In a session that revolved around communicating in climate emergency, Melissa Fleming, Undersecretary General for Global Communications at the United Nations, joined Julien Newby, Editor-in-Chief of MIPCOM Publications, to discuss what Newby rightfully called a “bleak subject.”
“We’re in the middle of a pandemic. Why should anyone be caring about climate change right now?” he asked.
“As you look around us… the fires continue to rage, the droughts are worse than ever, there are floods. The signs of climate change, the effects of all of these years of emitting too much carbon, are everywhere to be seen,” Fleming replied. “So unfortunately we have to be dealing with these two crises as urgently at the same time.”
On a positive note, the recent Covid-driven lockdown forced people to reckon with how we live. “People are making the link between the origins of Coronavirus and the protection of our environment, how we treat animals, how we trade in animals. There’s a new movement that is stronger as a result. There are a lot of people—the public—calling for a green recovery,” she said. “There’s a new slogan—it’s not just build back better, it’s also build back greener.”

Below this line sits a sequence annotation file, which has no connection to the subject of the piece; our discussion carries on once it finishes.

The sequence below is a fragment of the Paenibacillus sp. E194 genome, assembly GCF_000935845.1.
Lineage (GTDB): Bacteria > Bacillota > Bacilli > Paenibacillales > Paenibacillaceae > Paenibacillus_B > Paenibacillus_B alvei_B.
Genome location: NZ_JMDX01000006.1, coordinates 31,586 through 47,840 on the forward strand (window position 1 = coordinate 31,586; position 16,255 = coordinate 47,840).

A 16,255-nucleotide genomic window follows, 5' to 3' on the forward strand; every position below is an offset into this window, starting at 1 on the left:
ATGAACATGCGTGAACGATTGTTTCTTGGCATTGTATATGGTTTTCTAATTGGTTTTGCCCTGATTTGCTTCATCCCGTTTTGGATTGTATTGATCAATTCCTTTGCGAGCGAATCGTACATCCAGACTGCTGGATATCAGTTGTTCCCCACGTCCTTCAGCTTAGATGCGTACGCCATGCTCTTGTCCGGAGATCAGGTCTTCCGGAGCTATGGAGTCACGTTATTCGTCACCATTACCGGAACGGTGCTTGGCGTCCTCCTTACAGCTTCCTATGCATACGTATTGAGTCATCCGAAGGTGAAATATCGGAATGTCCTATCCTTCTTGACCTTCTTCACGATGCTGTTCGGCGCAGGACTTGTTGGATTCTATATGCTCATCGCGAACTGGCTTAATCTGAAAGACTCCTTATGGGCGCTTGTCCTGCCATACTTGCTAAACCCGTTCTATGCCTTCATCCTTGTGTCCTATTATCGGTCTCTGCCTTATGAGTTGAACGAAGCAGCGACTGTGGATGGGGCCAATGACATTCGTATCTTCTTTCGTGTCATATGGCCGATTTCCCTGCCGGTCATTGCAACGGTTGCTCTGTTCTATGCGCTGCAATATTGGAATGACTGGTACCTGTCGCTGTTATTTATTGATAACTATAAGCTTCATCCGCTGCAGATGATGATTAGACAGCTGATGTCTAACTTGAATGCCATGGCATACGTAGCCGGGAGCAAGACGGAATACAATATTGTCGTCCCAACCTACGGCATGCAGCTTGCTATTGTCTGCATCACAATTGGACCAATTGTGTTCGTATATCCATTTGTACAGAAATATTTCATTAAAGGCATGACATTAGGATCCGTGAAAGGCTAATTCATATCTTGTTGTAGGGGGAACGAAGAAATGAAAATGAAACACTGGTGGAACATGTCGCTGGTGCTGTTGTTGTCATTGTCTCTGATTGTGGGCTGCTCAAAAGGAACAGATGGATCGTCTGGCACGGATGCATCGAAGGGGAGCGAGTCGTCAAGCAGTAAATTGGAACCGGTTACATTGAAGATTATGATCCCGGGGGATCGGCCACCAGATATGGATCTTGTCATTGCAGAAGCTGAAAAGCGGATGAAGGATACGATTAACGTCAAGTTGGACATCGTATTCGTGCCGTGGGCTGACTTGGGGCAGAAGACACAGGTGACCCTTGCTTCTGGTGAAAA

She also educated users on the meaning of “infodemic,” a term coined by the World Health Organisation. “The platforms that were designed to connect people are also fertile ground for bad actors who are spreading misinformation and disinformation,” Fleming said in reference to social media. “As a result, we have what the WHO coined an infodemic—which means you have good information circulating out there with bad information, so the result is public confusion at best. At worst, it is human beings actually guided by bad actors, risking their lives, even causing their own deaths because they’re taking miracle cures that are hoaxes.”
“What is your approach to dealing with climate skeptics and climate misinformation?” Newby asked.